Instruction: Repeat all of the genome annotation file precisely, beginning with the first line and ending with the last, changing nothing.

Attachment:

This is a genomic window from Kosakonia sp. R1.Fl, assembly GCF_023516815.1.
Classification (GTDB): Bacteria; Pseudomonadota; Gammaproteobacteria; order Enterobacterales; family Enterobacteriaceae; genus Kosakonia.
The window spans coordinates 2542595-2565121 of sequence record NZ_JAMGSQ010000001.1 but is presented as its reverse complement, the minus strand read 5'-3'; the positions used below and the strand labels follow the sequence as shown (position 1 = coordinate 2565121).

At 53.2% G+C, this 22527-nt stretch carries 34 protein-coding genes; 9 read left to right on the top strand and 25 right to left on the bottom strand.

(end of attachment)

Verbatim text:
This is a genomic window from Kosakonia sp. R1.Fl, assembly GCF_023516815.1.
Classification (GTDB): Bacteria; Pseudomonadota; Gammaproteobacteria; order Enterobacterales; family Enterobacteriaceae; genus Kosakonia.
The window spans coordinates 2542595-2565121 of sequence record NZ_JAMGSQ010000001.1 but is presented as its reverse complement, the minus strand read 5'-3'; the positions used below and the strand labels follow the sequence as shown (position 1 = coordinate 2565121).

At 53.2% G+C, this 22527-nt stretch carries 34 protein-coding genes; 9 read left to right on the top strand and 25 right to left on the bottom strand.